Dorothy Chansky is Director of the Humanities Center at Texas Tech University, where she also teaches history, theory, and criticism in the School of Theatre and Dance. Her publications include Kitchen Sink Realisms: Domestic Labor, Dining, and Drama in American Theatre (Iowa 2015) and Food and Theatre on the World Stage (Routledge 2015), co-edited with Ann Folino White. She writes criticism for New York Theatre Wire and edits Theatre Annual: A Journal of Theatre and Performance of the Americas.
Open peer commentary on the article “Audience and Eigenform: Cybersemiotic Epistemology and the “Truth of the Human Spirit” in Performance” by Tom Scholte. Upshot: Truthfulness, for both actors and their audiences, emerges at the intersection of physiology and social embeddedness, according to Scholte’s argument for the importance of parsing eigenforms. But an understanding of this process on the part of actors and embedding it in their training cannot alone effectuate the social change for which Scholte calls absent change in what is presented in visible, mainstream venues in productions willing to deploy analogous progressive insights and techniques.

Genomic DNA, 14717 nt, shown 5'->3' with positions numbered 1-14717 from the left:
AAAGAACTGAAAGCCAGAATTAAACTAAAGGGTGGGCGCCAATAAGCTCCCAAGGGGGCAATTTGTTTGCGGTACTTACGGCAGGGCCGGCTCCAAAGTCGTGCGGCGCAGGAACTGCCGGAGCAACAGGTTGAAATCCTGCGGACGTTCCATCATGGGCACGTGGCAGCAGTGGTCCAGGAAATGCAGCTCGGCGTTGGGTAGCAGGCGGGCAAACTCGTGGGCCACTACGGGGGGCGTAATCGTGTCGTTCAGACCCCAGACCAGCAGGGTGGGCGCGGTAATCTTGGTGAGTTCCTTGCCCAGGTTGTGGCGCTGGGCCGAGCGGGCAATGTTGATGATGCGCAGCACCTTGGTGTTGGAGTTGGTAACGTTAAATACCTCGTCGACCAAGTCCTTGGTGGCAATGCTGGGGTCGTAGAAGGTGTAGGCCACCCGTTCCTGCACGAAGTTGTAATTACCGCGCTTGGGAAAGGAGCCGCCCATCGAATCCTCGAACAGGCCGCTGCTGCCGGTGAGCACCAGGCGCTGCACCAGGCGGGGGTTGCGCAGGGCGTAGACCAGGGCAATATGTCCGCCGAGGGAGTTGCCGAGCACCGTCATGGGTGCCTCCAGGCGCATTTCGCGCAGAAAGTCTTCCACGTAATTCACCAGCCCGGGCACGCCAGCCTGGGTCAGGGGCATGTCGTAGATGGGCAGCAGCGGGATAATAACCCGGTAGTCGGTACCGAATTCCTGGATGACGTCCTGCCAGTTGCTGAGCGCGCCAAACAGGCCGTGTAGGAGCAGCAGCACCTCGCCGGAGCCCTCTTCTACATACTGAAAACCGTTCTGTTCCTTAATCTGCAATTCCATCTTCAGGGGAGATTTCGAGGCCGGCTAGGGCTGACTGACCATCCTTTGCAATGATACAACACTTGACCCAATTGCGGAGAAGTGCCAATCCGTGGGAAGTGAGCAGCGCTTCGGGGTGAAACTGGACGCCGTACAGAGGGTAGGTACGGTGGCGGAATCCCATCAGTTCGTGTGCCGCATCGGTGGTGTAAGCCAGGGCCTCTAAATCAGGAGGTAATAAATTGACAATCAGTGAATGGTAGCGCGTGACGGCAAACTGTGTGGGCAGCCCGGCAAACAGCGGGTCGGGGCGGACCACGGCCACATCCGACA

Clarke B. & Chansky D. (2016) Audience and Autopoiesis. Constructivist Foundations 11(3): 610–612. Fulltext at https://cepa.info/2890
Open peer commentary on the article ““Black Box” Theatre: Second-Order Cybernetics and Naturalism in Rehearsal and Performance” by Tom Scholte. Upshot: Scholte’s approach to theater as a black box to be probed indicates that the vocabulary of second-order cybernetics provides an analytical repertoire adequate to the complexity of theatrical phenomena, from the construction of the play in rehearsal to the delivery of the play in performance. While it was hard to discern the precise details in some of Scholte’s experimental protocols, we found his larger discussion to be provocative and effective in mapping the recursivities of theatrical processes.